how to implement iterator without importing java.util?

I would like to be able to use a foreach loop to iterate over my LinkedList.

This is my own implementation of a LinkedList, and does not use java.util.

Is there a way to implement an iterator without ever touching java.util?


Here is what I have so far:
public class DoublyLinkedList<E> implements DoublyLinkedListInt<E>, Iterable<E>{

@Override
	public Iterator<E> iterator() {
        return new Iterator<E>();
    }
    //iterator inner class:
	private class Iterator<E> implements MyIterator<E> { 
    	public boolean hasNext(){
    		//Returns true if the iteration has more elements.
                // TODO. for now just a STUB.
    		return true;
    	}
    	public E next(){
    		//Returns the next element in the iteration.
    		return (E) getNext();
    	}
    	public void remove(){
    		//Removes from the underlying collection the last element returned by this iterator (optional operation).
    	}
	}
// more stuff
}

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MyIterator.java
public interface MyIterator<E>{
	boolean hasNext();
    E next();
    void remove();
}

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(sorry for the shitty indentation, I don't know how to get the EE editor to behave)

I've tried lots and lots of permutations of what I just posted, and nothing is compiling. I'm doing me head in.
LVL 25
Kyle HamiltonData ScientistAsked:
Who is Participating?
 
CPColinConnect With a Mentor Senior Java ArchitectCommented:
There is no way to implement java.lang.Iterable, which is what enables the foreach syntax, without your iterator implementing java.util.Iterator.
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CPColinSenior Java ArchitectCommented:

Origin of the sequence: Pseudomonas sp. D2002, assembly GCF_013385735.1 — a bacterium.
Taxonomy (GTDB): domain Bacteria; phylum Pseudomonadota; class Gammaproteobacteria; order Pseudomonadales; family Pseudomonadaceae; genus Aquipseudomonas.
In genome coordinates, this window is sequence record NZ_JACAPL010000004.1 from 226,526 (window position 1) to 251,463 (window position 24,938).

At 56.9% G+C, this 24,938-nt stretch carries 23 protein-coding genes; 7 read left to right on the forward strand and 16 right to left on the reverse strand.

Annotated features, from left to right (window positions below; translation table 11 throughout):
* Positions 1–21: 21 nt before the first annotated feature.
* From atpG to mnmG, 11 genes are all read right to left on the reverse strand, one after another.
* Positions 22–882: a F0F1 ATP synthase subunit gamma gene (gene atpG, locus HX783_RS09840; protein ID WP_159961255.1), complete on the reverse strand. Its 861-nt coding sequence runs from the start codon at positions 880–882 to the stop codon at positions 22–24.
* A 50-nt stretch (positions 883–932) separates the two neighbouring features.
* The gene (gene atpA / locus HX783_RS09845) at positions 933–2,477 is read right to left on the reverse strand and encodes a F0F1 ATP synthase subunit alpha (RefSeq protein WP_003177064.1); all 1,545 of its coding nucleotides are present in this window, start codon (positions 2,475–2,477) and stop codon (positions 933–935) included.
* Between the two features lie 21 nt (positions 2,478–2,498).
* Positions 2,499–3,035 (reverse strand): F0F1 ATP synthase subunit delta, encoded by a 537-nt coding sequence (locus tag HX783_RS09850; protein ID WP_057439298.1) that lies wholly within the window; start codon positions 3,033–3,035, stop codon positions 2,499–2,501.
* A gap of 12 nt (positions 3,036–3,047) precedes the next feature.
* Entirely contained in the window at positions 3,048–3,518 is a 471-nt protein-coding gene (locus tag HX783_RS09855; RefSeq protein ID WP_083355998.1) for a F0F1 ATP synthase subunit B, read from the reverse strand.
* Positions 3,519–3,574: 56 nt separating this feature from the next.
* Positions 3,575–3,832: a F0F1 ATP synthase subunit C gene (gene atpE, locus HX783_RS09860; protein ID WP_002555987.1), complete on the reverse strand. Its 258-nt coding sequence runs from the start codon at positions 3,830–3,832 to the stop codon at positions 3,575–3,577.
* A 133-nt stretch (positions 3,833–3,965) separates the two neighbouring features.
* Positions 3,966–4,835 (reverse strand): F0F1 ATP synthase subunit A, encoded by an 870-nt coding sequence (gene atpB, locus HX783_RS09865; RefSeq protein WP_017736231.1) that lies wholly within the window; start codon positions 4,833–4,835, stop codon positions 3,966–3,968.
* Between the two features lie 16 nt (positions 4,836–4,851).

Your indentation is inconsistent because you're mixing spaces and tabs in your code. Make all of them one or the other and it should look better.

If I understand your question right, you're asking how to make a class that acts like the iterator that java.util.LinkedList.iterator() returns without using any of the code in the java.util package. You can do it by having your iterator keep track of the last node it returned. By doing that, implementing hasNext(), next(), and remove() should be quick.
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Kyle HamiltonData ScientistAuthor Commented:
Thanks CPColin,

That's kind of what I did. I had implemented those methods in my DoublyLinkedList class. So then I was able to rewrite the foreach loops with a while(hasNext()), etc..

I'm using my DoublyLinkedList class as a basis for my HashTable class, where it would have been nice to be able to use the foreach syntax. I guess I thought the while() was kinda ugly inside another class.

Can you see what I'm doing wrong in the above code? any suggestions?

Thanks,
Koza.
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CPColinSenior Java ArchitectCommented:
Is there a specific problem or build error you need help with?
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Kyle HamiltonData ScientistAuthor Commented:
error: DoublyLinkedList is not abstract and does not override abstract method iterator() in Iterable
public class DoublyLinkedList<E> implements DoublyLinkedListInt<E>, Iterable<E>{
       ^
  where E is a type-variable:
    E extends Object declared in class DoublyLinkedList